In addition to things, we should aim to get right during a client presentation, there are, of course, a few things we should avoid when presenting. Timing – it is really important to run to the allocated time our client has given us as a matter of respect. If we have a 30-minute slot, then turning up with 40 slides might not work out so well… and yes, it happens frequently.

Bullet Points – or worse, bullet points followed by text. Please, for client-facing presentations, never ever build your presentation using bullet points (or clip art, for that matter), and never have copious lines of text which you then proceed to read to your audience… they can read as well as the presenter, which begs the question why is the presenter standing up-front at all? We might as well send the slides to the client and let them read at their leisure.

Make Them Legible – above, we suggested stepping in and out of more detailed slides supporting each key business requirement segment on our value proposition slide to illustrate our capabilities, etc. When doing so, please never have text or graphics on the slide which your audience, cannot easily see… and if you want to irritate your audience, then point to the screen and say, “I know that you cannot read this, but…”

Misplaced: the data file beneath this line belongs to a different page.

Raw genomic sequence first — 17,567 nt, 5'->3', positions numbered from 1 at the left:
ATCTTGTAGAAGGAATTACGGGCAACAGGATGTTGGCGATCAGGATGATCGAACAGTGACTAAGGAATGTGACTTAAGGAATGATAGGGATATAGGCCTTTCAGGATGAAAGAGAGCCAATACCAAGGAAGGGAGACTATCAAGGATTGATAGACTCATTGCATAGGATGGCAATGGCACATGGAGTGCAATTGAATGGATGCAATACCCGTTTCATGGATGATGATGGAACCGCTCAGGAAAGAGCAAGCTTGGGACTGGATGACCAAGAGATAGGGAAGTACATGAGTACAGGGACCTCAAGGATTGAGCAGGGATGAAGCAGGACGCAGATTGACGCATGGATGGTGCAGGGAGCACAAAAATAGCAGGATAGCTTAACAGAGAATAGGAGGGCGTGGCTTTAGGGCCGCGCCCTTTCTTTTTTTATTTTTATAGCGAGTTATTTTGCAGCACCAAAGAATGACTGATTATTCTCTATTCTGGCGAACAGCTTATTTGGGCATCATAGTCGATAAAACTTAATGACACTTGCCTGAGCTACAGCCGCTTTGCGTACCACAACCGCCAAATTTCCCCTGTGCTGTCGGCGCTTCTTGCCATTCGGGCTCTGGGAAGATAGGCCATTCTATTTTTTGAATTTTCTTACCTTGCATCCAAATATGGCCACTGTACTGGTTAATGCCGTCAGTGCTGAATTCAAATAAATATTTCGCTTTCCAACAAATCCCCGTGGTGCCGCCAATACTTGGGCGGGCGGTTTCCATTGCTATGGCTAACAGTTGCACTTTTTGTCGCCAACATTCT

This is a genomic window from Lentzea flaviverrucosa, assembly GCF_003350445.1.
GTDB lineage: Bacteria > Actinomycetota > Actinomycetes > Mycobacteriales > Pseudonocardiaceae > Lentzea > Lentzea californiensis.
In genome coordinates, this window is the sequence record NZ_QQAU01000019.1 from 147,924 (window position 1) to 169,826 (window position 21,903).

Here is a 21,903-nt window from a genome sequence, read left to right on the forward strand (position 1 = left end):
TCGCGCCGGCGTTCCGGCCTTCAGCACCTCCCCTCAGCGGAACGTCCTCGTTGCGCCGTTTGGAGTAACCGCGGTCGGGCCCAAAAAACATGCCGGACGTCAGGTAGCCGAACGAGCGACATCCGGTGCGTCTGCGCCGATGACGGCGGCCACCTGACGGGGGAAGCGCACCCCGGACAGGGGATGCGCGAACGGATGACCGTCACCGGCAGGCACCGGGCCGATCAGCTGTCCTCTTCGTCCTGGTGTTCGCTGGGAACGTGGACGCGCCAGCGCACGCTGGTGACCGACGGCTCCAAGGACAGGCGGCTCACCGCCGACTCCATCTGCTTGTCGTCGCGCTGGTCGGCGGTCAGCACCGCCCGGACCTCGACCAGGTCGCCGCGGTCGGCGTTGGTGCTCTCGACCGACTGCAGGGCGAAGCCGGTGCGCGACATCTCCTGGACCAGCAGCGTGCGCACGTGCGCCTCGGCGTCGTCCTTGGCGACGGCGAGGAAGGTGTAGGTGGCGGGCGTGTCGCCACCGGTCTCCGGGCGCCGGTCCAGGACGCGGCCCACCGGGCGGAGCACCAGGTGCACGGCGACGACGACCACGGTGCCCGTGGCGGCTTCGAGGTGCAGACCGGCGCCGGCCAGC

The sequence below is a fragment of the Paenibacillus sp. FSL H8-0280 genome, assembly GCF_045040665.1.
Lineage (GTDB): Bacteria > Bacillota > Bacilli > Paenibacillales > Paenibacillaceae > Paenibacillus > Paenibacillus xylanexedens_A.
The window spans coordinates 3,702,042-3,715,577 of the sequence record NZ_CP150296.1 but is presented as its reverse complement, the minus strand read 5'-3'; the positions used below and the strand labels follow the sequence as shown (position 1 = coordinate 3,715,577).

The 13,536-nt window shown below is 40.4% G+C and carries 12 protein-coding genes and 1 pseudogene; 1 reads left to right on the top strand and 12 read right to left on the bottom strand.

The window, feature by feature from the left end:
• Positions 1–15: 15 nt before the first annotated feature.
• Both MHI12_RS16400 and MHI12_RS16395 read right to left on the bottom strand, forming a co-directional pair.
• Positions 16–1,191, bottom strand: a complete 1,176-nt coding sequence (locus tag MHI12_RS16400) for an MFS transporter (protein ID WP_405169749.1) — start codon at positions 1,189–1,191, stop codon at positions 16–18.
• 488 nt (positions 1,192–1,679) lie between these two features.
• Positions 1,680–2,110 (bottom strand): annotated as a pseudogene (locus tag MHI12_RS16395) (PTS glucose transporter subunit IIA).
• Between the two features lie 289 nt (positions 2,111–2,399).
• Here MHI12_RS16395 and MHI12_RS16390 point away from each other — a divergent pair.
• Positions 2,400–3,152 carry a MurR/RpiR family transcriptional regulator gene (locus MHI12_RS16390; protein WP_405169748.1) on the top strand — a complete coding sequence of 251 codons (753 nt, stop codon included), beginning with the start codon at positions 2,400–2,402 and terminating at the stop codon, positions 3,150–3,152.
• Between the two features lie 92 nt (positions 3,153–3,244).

A long time ago, I was coached by a very seasoned presenter to understand the definition of a great presentation is measured, and only measured, by the extent to which we, as presenters, can get our key messages across to the audience – and that is it, period.

Follow these suggestions and help you and your teams to deliver outstanding presentations. Happy presenting!

Personal Challenge:  Take a look at the last few sales presentations delivered by your team to see just how client -focused they were. Were they compelling? Were they laser-focused on the client’s business objectives? What techniques did the salesperson use to get their message across to the audience? Mostly with visuals or mostly with bullets and text? At your next sales team meeting, how about running a refresher workshop on presentation skills for the team – perhaps even bringing in a guest presentations specialist to polish those important pitches.



Leave a Reply

  • Reset